Back in 1994, when Robert Altman made "Prêt-à-porter", he was 70 years old. He was one of the few important auteurs of a profession celebrating its first centennial. Again, the wise filmmaker's satirical approach (directed on this opportunity to the fashion world) was misunderstood. This time, the maestro pointed his finger to consumerism on a global scale, by covering a convention of the haute couture circle, in which fashion was the vehicle to expose the dehumanised materialism of contemporary world.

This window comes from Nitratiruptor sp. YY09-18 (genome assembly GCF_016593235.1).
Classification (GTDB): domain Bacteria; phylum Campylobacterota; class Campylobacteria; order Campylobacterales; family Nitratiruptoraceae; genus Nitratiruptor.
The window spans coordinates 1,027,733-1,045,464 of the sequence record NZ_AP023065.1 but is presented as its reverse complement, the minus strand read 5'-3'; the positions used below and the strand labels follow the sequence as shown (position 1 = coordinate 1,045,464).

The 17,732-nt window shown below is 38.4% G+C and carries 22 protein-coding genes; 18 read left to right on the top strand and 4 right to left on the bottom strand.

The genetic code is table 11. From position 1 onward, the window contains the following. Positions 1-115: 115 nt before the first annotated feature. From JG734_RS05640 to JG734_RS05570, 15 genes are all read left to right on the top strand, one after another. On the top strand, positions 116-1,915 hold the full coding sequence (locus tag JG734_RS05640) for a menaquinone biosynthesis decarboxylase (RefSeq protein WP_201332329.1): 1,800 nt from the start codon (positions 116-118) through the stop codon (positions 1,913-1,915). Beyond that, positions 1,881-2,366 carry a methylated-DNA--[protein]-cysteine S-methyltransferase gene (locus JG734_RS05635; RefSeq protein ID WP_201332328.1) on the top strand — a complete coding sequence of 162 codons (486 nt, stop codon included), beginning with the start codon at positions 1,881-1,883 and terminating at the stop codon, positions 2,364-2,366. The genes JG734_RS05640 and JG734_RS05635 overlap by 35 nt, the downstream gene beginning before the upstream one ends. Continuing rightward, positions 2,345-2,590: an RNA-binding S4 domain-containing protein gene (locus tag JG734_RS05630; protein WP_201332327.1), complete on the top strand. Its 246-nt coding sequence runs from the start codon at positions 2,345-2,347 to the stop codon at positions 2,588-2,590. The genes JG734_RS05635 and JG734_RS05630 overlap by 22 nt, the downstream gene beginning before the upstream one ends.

Starting with a prologue at Dior's in Moscow (which could be Rome or Paris), Altman described a multinational microcosm defined by its unrestrained marketing of material goods. Altman did not underestimate fashion as a key element in our lives: as a matter of fact, he used fashion as the clue to gain access to the film. As expected, "Prêt-à-porter" was not a paean to designers, models, photographers or fashion magazine editors. After the convention's creator unexpectedly dies, Altman and co-writer Barbara Shulgasser aimed at the surface of the fashion world, searching for its essence, for a trace of humanity, and led us to an unexpected ending, which is a sort of purification, a baring of the bodies and souls. Altman, at 70, knew very well that mankind's main alternative was (and is) the transparent ethics that radiates from pure spirits committed to preserve life on this planet, beyond fabrics and fashions.